The Air National Guard's federal mission is to maintain well-trained, well-equipped units available for prompt mobilization during war and provide assistance during national emergencies (such as natural disasters or civil disturbances). During peacetime, the combat-ready units and support units are assigned to most Air Force major commands to carry out missions compatible with training, mobilization readiness, humanitarian and contingency operations such as Operation Enduring Freedom in Afghanistan.
Air National Guard State Mission
When Air National Guard units are not mobilized or under federal control, they report to the governor of their respective state, territory (Puerto Rico, Guam, Virgin Islands) or the commanding general of the District of Columbia National Guard. Each of the 54 National Guard organizations is supervised by the adjutant general of the state or territory. Under state law, the Air National Guard provides protection of life, property and preserves peace, order and public safety. These missions are accomplished through emergency relief support during natural disasters such as floods, earthquakes and forest fires; search and rescue operations; support to civil defense authorities; maintenance of vital public services and counterdrug operations.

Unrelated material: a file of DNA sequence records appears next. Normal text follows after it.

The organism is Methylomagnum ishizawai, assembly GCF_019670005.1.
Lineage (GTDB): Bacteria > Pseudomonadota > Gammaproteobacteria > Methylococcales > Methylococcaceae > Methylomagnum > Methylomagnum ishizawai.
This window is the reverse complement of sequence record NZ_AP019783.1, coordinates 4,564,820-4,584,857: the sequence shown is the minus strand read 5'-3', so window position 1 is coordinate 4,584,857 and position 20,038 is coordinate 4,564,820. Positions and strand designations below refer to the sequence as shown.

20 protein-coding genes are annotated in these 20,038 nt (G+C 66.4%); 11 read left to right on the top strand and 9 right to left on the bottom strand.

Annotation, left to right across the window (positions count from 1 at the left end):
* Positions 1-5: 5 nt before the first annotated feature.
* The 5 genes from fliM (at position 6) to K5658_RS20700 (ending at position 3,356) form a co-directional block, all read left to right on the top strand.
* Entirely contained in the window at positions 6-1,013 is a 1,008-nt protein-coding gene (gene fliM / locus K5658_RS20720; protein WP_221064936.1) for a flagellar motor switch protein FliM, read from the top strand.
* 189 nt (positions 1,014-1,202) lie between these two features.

Arizona Air National Guard
The Arizona Air National Guard is trained and ready to serve the Governor of Arizona, and when called to active duty the President of the United States.The Airmen that make up the three major components of Arizona's Air National Guard are dedicated men and women who embody the Air Force Core Values - Integrity First, Service Before Self, and Excellence in All We Do!
The three components of the Arizona Air National Guard are:
1.The Air Staff provides overall direction, coordination, and support to all Air National Guard units in the state.
2.The 161st Air Refueling Wing is located at Sky Harbor International Airport in Phoenix and provides aerial refueling in support of local and global missions.
3. The 162nd Wing conducts international F-16 Fighting Falcon pilot training from Tucson International Airport. The wing also performs a reconnaissance mission from Davis-Monthan Air Force Base.
The Air National Guard as we know it today -- a separate reserve component of the United States Air Force -- was a product of the politics of postwar planning and interservice rivalry during World War II. The men who planned and maneuvered for an independent postwar Air Force during World War II didn't place much faith in the reserves, especially the state-dominated National Guard.